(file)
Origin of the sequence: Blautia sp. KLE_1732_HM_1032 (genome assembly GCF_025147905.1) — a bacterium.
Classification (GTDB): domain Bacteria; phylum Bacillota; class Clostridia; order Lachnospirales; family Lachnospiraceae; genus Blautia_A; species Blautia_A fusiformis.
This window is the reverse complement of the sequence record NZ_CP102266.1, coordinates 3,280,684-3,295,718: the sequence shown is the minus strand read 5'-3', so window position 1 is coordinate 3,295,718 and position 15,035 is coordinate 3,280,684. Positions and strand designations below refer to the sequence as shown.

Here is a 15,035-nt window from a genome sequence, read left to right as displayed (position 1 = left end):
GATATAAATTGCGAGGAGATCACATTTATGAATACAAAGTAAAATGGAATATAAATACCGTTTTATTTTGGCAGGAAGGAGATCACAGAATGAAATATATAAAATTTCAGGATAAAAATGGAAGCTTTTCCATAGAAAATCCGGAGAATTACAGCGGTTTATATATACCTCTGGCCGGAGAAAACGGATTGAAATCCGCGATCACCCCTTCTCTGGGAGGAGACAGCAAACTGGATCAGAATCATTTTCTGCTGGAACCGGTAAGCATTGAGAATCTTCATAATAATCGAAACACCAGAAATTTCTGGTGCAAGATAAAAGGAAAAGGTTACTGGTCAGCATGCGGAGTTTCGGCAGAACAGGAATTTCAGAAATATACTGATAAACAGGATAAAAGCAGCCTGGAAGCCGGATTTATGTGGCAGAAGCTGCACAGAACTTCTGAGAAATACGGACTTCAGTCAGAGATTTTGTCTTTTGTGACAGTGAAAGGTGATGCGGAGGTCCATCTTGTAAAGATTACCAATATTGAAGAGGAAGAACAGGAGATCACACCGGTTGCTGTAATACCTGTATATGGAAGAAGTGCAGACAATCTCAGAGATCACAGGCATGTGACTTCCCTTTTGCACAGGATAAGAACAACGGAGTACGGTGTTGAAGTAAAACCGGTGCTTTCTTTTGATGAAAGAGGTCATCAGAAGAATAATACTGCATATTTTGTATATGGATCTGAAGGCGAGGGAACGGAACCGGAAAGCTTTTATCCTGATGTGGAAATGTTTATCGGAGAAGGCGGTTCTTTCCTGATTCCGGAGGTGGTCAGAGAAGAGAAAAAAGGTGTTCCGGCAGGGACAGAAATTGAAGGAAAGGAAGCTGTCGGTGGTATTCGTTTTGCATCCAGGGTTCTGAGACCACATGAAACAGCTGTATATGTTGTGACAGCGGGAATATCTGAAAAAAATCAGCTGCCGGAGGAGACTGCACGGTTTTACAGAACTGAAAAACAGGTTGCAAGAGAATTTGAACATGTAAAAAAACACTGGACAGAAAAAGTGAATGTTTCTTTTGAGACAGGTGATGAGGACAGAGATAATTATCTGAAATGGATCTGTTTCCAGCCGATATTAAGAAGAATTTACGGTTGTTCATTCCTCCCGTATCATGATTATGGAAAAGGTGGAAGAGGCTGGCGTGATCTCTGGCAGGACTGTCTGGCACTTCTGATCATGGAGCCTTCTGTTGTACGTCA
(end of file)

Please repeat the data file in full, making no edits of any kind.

Origin of the sequence: Blautia sp. KLE_1732_HM_1032 (genome assembly GCF_025147905.1) — a bacterium.
Classification (GTDB): domain Bacteria; phylum Bacillota; class Clostridia; order Lachnospirales; family Lachnospiraceae; genus Blautia_A; species Blautia_A fusiformis.
This window is the reverse complement of the sequence record NZ_CP102266.1, coordinates 3,280,684-3,295,718: the sequence shown is the minus strand read 5'-3', so window position 1 is coordinate 3,295,718 and position 15,035 is coordinate 3,280,684. Positions and strand designations below refer to the sequence as shown.

Here is a 15,035-nt window from a genome sequence, read left to right as displayed (position 1 = left end):
GATATAAATTGCGAGGAGATCACATTTATGAATACAAAGTAAAATGGAATATAAATACCGTTTTATTTTGGCAGGAAGGAGATCACAGAATGAAATATATAAAATTTCAGGATAAAAATGGAAGCTTTTCCATAGAAAATCCGGAGAATTACAGCGGTTTATATATACCTCTGGCCGGAGAAAACGGATTGAAATCCGCGATCACCCCTTCTCTGGGAGGAGACAGCAAACTGGATCAGAATCATTTTCTGCTGGAACCGGTAAGCATTGAGAATCTTCATAATAATCGAAACACCAGAAATTTCTGGTGCAAGATAAAAGGAAAAGGTTACTGGTCAGCATGCGGAGTTTCGGCAGAACAGGAATTTCAGAAATATACTGATAAACAGGATAAAAGCAGCCTGGAAGCCGGATTTATGTGGCAGAAGCTGCACAGAACTTCTGAGAAATACGGACTTCAGTCAGAGATTTTGTCTTTTGTGACAGTGAAAGGTGATGCGGAGGTCCATCTTGTAAAGATTACCAATATTGAAGAGGAAGAACAGGAGATCACACCGGTTGCTGTAATACCTGTATATGGAAGAAGTGCAGACAATCTCAGAGATCACAGGCATGTGACTTCCCTTTTGCACAGGATAAGAACAACGGAGTACGGTGTTGAAGTAAAACCGGTGCTTTCTTTTGATGAAAGAGGTCATCAGAAGAATAATACTGCATATTTTGTATATGGATCTGAAGGCGAGGGAACGGAACCGGAAAGCTTTTATCCTGATGTGGAAATGTTTATCGGAGAAGGCGGTTCTTTCCTGATTCCGGAGGTGGTCAGAGAAGAGAAAAAAGGTGTTCCGGCAGGGACAGAAATTGAAGGAAAGGAAGCTGTCGGTGGTATTCGTTTTGCATCCAGGGTTCTGAGACCACATGAAACAGCTGTATATGTTGTGACAGCGGGAATATCTGAAAAAAATCAGCTGCCGGAGGAGACTGCACGGTTTTACAGAACTGAAAAACAGGTTGCAAGAGAATTTGAACATGTAAAAAAACACTGGACAGAAAAAGTGAATGTTTCTTTTGAGACAGGTGATGAGGACAGAGATAATTATCTGAAATGGATCTGTTTCCAGCCGATATTAAGAAGAATTTACGGTTGTTCATTCCTCCCGTATCATGATTATGGAAAAGGTGGAAGAGGCTGGCGTGATCTCTGGCAGGACTGTCTGGCACTTCTGATCATGGAGCCTTCTGTTGTACGTCA